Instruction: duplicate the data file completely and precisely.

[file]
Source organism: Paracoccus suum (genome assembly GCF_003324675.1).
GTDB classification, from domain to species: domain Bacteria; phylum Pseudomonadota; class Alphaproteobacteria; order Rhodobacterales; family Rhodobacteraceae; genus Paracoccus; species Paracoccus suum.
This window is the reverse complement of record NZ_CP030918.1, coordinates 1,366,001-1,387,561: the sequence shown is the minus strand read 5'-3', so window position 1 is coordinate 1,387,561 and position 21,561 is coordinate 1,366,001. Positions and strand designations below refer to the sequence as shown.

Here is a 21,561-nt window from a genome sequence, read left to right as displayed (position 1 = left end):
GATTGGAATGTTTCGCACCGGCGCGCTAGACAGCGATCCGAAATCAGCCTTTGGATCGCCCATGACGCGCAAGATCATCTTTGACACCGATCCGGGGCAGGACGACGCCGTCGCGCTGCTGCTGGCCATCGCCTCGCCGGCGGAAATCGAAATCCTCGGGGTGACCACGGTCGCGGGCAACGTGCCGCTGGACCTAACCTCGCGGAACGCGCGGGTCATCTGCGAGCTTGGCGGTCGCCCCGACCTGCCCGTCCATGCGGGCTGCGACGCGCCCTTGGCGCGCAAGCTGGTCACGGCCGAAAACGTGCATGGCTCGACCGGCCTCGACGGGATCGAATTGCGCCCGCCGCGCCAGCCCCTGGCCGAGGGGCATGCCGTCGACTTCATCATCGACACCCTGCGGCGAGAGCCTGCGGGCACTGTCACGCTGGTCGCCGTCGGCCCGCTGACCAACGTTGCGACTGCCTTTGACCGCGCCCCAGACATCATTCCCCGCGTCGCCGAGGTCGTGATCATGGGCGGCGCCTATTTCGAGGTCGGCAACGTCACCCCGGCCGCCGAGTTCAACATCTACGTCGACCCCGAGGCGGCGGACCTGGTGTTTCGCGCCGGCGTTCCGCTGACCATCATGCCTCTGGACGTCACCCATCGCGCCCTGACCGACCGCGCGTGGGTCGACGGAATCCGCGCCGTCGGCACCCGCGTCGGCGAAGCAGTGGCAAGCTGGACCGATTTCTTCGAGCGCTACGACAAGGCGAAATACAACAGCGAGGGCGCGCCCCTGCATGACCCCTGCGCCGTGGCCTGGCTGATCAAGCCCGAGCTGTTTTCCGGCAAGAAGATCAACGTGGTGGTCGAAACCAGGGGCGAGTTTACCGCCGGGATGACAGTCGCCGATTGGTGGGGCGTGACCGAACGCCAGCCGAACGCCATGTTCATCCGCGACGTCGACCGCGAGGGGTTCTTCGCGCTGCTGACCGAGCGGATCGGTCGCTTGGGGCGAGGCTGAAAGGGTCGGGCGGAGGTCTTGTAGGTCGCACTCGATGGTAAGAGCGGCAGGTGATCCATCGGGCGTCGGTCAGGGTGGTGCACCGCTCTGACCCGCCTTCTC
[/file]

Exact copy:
Source organism: Paracoccus suum (genome assembly GCF_003324675.1).
GTDB classification, from domain to species: domain Bacteria; phylum Pseudomonadota; class Alphaproteobacteria; order Rhodobacterales; family Rhodobacteraceae; genus Paracoccus; species Paracoccus suum.
This window is the reverse complement of record NZ_CP030918.1, coordinates 1,366,001-1,387,561: the sequence shown is the minus strand read 5'-3', so window position 1 is coordinate 1,387,561 and position 21,561 is coordinate 1,366,001. Positions and strand designations below refer to the sequence as shown.

Here is a 21,561-nt window from a genome sequence, read left to right as displayed (position 1 = left end):
GATTGGAATGTTTCGCACCGGCGCGCTAGACAGCGATCCGAAATCAGCCTTTGGATCGCCCATGACGCGCAAGATCATCTTTGACACCGATCCGGGGCAGGACGACGCCGTCGCGCTGCTGCTGGCCATCGCCTCGCCGGCGGAAATCGAAATCCTCGGGGTGACCACGGTCGCGGGCAACGTGCCGCTGGACCTAACCTCGCGGAACGCGCGGGTCATCTGCGAGCTTGGCGGTCGCCCCGACCTGCCCGTCCATGCGGGCTGCGACGCGCCCTTGGCGCGCAAGCTGGTCACGGCCGAAAACGTGCATGGCTCGACCGGCCTCGACGGGATCGAATTGCGCCCGCCGCGCCAGCCCCTGGCCGAGGGGCATGCCGTCGACTTCATCATCGACACCCTGCGGCGAGAGCCTGCGGGCACTGTCACGCTGGTCGCCGTCGGCCCGCTGACCAACGTTGCGACTGCCTTTGACCGCGCCCCAGACATCATTCCCCGCGTCGCCGAGGTCGTGATCATGGGCGGCGCCTATTTCGAGGTCGGCAACGTCACCCCGGCCGCCGAGTTCAACATCTACGTCGACCCCGAGGCGGCGGACCTGGTGTTTCGCGCCGGCGTTCCGCTGACCATCATGCCTCTGGACGTCACCCATCGCGCCCTGACCGACCGCGCGTGGGTCGACGGAATCCGCGCCGTCGGCACCCGCGTCGGCGAAGCAGTGGCAAGCTGGACCGATTTCTTCGAGCGCTACGACAAGGCGAAATACAACAGCGAGGGCGCGCCCCTGCATGACCCCTGCGCCGTGGCCTGGCTGATCAAGCCCGAGCTGTTTTCCGGCAAGAAGATCAACGTGGTGGTCGAAACCAGGGGCGAGTTTACCGCCGGGATGACAGTCGCCGATTGGTGGGGCGTGACCGAACGCCAGCCGAACGCCATGTTCATCCGCGACGTCGACCGCGAGGGGTTCTTCGCGCTGCTGACCGAGCGGATCGGTCGCTTGGGGCGAGGCTGAAAGGGTCGGGCGGAGGTCTTGTAGGTCGCACTCGATGGTAAGAGCGGCAGGTGATCCATCGGGCGTCGGTCAGGGTGGTGCACCGCTCTGACCCGCCTTCTC